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Our Favorite JavaScript Reads from 2021

Our Favorite JavaScript Reads from 2021
By Mastering JS Weekly • Issue #78 • View online
Happy almost 2022! We hope you’ve been having a wonderful holiday season, and thanks for subscribing to Mastering JS. Quick email this week recapping some of our favorite blog posts from 2021, and our most popular newsletters from 2021. But, first, a short personal note.

My Top Lesson From 2021
2021 truly was the best of times and the worst of times, the age of wisdom and the age of foolishness. On one hand, I became a dad, went full-time on my own business, and solidly hit my ambitious financial goals. On the other hand, there was a stroke and a cancer diagnosis in my immediate family, I nearly lost my dog, and my car nearly got totaled (thankfully while parked and no one in it).
However, with a kid on the way, I didn’t have the option of letting the hard times affect me too much. My wife and I had to learn to not let the excess stress get to us for the sake of the baby. Stay positive and don’t let the bumps in the road affect you more than they should - don’t ignore the issues, but also don’t let them overwhelm everything else.
Favorite Reads From 2021 That We Didn't Write
There was a lot of great content in 2021. We were mostly interested in Vue 3, Google Core Web Vitals, Temporal (the date API), and Temporal (the workflows framework). We didn’t read about much else - skipped all the content on Svelte, web workers, etc. In 2022, we’re going to be looking more at content related to general SEO, crypto, Nest.js, and maybe Deno.
When To Use The New Vue Composition API (And When Not To) - Vue.js Developers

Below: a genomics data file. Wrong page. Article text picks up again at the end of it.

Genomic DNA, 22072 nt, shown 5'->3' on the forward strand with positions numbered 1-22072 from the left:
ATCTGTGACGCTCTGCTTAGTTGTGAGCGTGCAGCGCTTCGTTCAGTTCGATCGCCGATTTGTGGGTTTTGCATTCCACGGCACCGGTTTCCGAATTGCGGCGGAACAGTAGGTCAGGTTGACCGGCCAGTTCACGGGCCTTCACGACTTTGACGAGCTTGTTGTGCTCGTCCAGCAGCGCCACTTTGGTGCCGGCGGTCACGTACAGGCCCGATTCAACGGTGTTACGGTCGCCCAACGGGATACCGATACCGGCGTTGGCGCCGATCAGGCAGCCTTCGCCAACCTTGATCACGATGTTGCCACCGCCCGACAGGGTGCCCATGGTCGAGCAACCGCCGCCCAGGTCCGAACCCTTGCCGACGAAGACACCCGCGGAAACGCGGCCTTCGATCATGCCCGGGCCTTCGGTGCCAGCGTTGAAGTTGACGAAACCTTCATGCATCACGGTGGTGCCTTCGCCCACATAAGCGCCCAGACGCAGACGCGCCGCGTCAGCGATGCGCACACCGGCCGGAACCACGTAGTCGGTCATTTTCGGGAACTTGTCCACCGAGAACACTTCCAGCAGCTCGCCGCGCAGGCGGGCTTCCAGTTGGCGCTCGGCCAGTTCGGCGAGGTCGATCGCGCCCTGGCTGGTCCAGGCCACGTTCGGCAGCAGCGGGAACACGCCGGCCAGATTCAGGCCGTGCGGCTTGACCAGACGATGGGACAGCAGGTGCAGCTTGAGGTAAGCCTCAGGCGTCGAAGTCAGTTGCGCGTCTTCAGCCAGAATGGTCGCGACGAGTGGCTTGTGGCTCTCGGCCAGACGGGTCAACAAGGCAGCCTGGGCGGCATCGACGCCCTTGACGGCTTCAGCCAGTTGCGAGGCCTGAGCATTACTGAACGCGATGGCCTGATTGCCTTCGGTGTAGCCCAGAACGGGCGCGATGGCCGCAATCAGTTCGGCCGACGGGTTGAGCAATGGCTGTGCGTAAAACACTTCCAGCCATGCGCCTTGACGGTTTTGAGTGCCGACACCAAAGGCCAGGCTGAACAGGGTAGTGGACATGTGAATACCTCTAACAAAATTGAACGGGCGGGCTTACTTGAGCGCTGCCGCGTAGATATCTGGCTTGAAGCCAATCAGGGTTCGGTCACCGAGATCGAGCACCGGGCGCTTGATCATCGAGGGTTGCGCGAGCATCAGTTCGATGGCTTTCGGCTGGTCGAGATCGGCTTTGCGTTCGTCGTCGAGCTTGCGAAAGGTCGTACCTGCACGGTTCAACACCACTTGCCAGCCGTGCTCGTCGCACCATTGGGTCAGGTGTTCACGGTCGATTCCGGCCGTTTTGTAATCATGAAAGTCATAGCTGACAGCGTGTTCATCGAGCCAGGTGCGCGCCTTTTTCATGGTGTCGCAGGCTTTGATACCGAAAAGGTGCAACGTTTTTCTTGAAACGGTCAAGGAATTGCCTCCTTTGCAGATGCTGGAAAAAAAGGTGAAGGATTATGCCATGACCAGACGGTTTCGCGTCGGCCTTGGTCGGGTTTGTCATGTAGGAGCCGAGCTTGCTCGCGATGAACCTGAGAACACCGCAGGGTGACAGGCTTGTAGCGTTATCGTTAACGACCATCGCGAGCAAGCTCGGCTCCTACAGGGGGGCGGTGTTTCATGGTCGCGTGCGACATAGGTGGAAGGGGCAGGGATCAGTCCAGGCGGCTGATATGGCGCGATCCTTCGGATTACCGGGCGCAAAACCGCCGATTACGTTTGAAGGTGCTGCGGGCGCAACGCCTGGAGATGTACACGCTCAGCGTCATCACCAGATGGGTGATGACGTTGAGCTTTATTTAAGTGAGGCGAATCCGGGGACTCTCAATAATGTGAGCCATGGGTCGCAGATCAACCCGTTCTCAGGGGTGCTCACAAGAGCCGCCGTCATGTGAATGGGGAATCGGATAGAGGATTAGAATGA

Optimize Cumulative Layout Shift
Beyond Console.log() – Level up Your Debugging Skills - SitePoint
The Part Time Creator Manifesto ∊ swyx.io
Build Advanced Components in Vue 3 using $attrs - This Dot Labs
Mastering JS' Most Popular Newsletters
We sent 26 newsletters in 2021. Two newsletters tied for the highest open rate, at 41.47%: “Testing Webhooks Without Clicking in UIs”, and “Google Web Vitals and Cumulative Layout Shift (CLS)”. On the other hand, the worst performing newsletters were last week’s “On Writing About What You’ve Learned” and “Why We Love Azure Functions for Node.js”.
The lesson we’re taking from this data is to stick more diligently to our guiding principle: write about how to solve problems. This year’s top newsletters, as well as our most successful ones in the past, have been write ups about problems that we’ve solved. Expect more problem-and-solution oriented newsletters in the future.
Testing Webhooks Without Clicking in UIs | Revue
Google Web Vitals and Cumulative Layout Shift (CLS) | Revue
Our Most Recent Tutorials
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